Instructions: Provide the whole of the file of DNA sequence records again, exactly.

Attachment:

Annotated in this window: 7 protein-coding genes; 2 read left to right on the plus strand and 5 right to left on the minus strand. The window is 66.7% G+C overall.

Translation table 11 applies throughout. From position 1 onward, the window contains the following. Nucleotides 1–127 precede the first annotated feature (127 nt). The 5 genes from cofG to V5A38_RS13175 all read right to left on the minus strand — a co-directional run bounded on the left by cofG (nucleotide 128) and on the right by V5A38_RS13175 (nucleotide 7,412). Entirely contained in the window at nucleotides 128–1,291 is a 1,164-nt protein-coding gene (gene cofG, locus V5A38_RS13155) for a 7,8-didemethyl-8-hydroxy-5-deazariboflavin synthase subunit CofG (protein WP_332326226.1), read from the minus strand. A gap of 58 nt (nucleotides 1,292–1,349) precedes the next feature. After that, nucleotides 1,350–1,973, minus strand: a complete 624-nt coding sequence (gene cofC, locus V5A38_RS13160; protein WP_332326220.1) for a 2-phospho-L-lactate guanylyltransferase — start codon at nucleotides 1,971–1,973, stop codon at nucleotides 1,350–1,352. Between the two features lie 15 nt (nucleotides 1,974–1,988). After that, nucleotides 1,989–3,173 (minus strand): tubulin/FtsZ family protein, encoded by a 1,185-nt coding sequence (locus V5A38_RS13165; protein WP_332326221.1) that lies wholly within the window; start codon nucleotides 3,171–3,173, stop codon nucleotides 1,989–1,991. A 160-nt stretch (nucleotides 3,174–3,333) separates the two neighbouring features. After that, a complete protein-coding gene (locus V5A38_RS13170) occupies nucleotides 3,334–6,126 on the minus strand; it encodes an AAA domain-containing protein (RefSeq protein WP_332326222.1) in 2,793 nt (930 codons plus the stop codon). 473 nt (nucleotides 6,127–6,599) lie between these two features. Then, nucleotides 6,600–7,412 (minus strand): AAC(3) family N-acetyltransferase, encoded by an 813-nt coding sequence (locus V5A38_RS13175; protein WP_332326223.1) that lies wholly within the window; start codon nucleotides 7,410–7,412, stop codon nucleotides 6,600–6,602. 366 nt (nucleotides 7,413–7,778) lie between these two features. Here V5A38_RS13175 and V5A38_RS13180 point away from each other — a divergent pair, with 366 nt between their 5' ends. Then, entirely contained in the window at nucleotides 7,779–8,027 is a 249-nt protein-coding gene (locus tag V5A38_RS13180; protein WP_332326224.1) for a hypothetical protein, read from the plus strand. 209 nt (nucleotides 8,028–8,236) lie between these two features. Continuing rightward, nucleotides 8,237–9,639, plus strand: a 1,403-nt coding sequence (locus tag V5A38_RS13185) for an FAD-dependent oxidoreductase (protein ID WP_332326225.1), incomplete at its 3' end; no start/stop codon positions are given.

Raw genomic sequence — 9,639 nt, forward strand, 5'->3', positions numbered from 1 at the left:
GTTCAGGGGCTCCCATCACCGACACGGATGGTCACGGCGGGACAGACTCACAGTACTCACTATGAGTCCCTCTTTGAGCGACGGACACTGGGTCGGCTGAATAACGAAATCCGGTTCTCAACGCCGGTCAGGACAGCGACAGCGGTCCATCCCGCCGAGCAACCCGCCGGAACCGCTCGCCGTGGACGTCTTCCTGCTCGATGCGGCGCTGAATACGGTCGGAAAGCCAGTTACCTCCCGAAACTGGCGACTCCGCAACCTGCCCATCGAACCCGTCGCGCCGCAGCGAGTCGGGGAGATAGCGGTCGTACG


Annotated in this window: 7 protein-coding genes; 2 read left to right on the plus strand and 5 right to left on the minus strand. The window is 66.7% G+C overall.

Translation table 11 applies throughout. From position 1 onward, the window contains the following. Nucleotides 1–127 precede the first annotated feature (127 nt). The 5 genes from cofG to V5A38_RS13175 all read right to left on the minus strand — a co-directional run bounded on the left by cofG (nucleotide 128) and on the right by V5A38_RS13175 (nucleotide 7,412). Entirely contained in the window at nucleotides 128–1,291 is a 1,164-nt protein-coding gene (gene cofG, locus V5A38_RS13155) for a 7,8-didemethyl-8-hydroxy-5-deazariboflavin synthase subunit CofG (protein WP_332326226.1), read from the minus strand. A gap of 58 nt (nucleotides 1,292–1,349) precedes the next feature. After that, nucleotides 1,350–1,973, minus strand: a complete 624-nt coding sequence (gene cofC, locus V5A38_RS13160; protein WP_332326220.1) for a 2-phospho-L-lactate guanylyltransferase — start codon at nucleotides 1,971–1,973, stop codon at nucleotides 1,350–1,352. Between the two features lie 15 nt (nucleotides 1,974–1,988). After that, nucleotides 1,989–3,173 (minus strand): tubulin/FtsZ family protein, encoded by a 1,185-nt coding sequence (locus V5A38_RS13165; protein WP_332326221.1) that lies wholly within the window; start codon nucleotides 3,171–3,173, stop codon nucleotides 1,989–1,991. A 160-nt stretch (nucleotides 3,174–3,333) separates the two neighbouring features. After that, a complete protein-coding gene (locus V5A38_RS13170) occupies nucleotides 3,334–6,126 on the minus strand; it encodes an AAA domain-containing protein (RefSeq protein WP_332326222.1) in 2,793 nt (930 codons plus the stop codon). 473 nt (nucleotides 6,127–6,599) lie between these two features. Then, nucleotides 6,600–7,412 (minus strand): AAC(3) family N-acetyltransferase, encoded by an 813-nt coding sequence (locus V5A38_RS13175; protein WP_332326223.1) that lies wholly within the window; start codon nucleotides 7,410–7,412, stop codon nucleotides 6,600–6,602. 366 nt (nucleotides 7,413–7,778) lie between these two features. Here V5A38_RS13175 and V5A38_RS13180 point away from each other — a divergent pair, with 366 nt between their 5' ends. Then, entirely contained in the window at nucleotides 7,779–8,027 is a 249-nt protein-coding gene (locus tag V5A38_RS13180; protein WP_332326224.1) for a hypothetical protein, read from the plus strand. 209 nt (nucleotides 8,028–8,236) lie between these two features. Continuing rightward, nucleotides 8,237–9,639, plus strand: a 1,403-nt coding sequence (locus tag V5A38_RS13185) for an FAD-dependent oxidoreductase (protein ID WP_332326225.1), incomplete at its 3' end; no start/stop codon positions are given.

Raw genomic sequence — 9,639 nt, forward strand, 5'->3', positions numbered from 1 at the left:
GTTCAGGGGCTCCCATCACCGACACGGATGGTCACGGCGGGACAGACTCACAGTACTCACTATGAGTCCCTCTTTGAGCGACGGACACTGGGTCGGCTGAATAACGAAATCCGGTTCTCAACGCCGGTCAGGACAGCGACAGCGGTCCATCCCGCCGAGCAACCCGCCGGAACCGCTCGCCGTGGACGTCTTCCTGCTCGATGCGGCGCTGAATACGGTCGGAAAGCCAGTTACCTCCCGAAACTGGCGACTCCGCAACCTGCCCATCGAACCCGTCGCGCCGCAGCGAGTCGGGGAGATAGCGGTCGTACG